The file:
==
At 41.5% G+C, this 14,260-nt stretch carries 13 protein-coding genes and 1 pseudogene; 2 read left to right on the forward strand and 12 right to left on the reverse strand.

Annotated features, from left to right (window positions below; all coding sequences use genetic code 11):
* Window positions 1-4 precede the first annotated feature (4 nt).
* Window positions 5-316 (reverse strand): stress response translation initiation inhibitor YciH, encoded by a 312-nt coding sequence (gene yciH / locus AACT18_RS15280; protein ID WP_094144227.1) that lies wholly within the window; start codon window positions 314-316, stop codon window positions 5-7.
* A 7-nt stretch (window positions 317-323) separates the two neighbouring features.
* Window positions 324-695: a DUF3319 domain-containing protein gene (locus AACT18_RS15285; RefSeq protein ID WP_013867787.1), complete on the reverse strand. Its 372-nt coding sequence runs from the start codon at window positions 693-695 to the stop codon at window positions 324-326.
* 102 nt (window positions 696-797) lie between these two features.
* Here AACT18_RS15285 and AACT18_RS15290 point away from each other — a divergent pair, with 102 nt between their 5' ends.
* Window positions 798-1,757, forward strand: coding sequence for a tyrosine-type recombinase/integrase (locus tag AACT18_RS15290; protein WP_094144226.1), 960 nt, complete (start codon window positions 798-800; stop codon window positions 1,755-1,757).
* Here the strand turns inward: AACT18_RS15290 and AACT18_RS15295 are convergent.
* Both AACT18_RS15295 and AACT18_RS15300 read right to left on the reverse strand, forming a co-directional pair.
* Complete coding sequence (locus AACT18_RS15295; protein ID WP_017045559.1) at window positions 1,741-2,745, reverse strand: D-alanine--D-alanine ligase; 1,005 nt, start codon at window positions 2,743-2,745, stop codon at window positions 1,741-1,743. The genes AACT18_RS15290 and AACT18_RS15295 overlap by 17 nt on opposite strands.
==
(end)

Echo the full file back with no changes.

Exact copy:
At 41.5% G+C, this 14,260-nt stretch carries 13 protein-coding genes and 1 pseudogene; 2 read left to right on the forward strand and 12 right to left on the reverse strand.

Annotated features, from left to right (window positions below; all coding sequences use genetic code 11):
* Window positions 1-4 precede the first annotated feature (4 nt).
* Window positions 5-316 (reverse strand): stress response translation initiation inhibitor YciH, encoded by a 312-nt coding sequence (gene yciH / locus AACT18_RS15280; protein ID WP_094144227.1) that lies wholly within the window; start codon window positions 314-316, stop codon window positions 5-7.
* A 7-nt stretch (window positions 317-323) separates the two neighbouring features.
* Window positions 324-695: a DUF3319 domain-containing protein gene (locus AACT18_RS15285; RefSeq protein ID WP_013867787.1), complete on the reverse strand. Its 372-nt coding sequence runs from the start codon at window positions 693-695 to the stop codon at window positions 324-326.
* 102 nt (window positions 696-797) lie between these two features.
* Here AACT18_RS15285 and AACT18_RS15290 point away from each other — a divergent pair, with 102 nt between their 5' ends.
* Window positions 798-1,757, forward strand: coding sequence for a tyrosine-type recombinase/integrase (locus tag AACT18_RS15290; protein WP_094144226.1), 960 nt, complete (start codon window positions 798-800; stop codon window positions 1,755-1,757).
* Here the strand turns inward: AACT18_RS15290 and AACT18_RS15295 are convergent.
* Both AACT18_RS15295 and AACT18_RS15300 read right to left on the reverse strand, forming a co-directional pair.
* Complete coding sequence (locus AACT18_RS15295; protein ID WP_017045559.1) at window positions 1,741-2,745, reverse strand: D-alanine--D-alanine ligase; 1,005 nt, start codon at window positions 2,743-2,745, stop codon at window positions 1,741-1,743. The genes AACT18_RS15290 and AACT18_RS15295 overlap by 17 nt on opposite strands.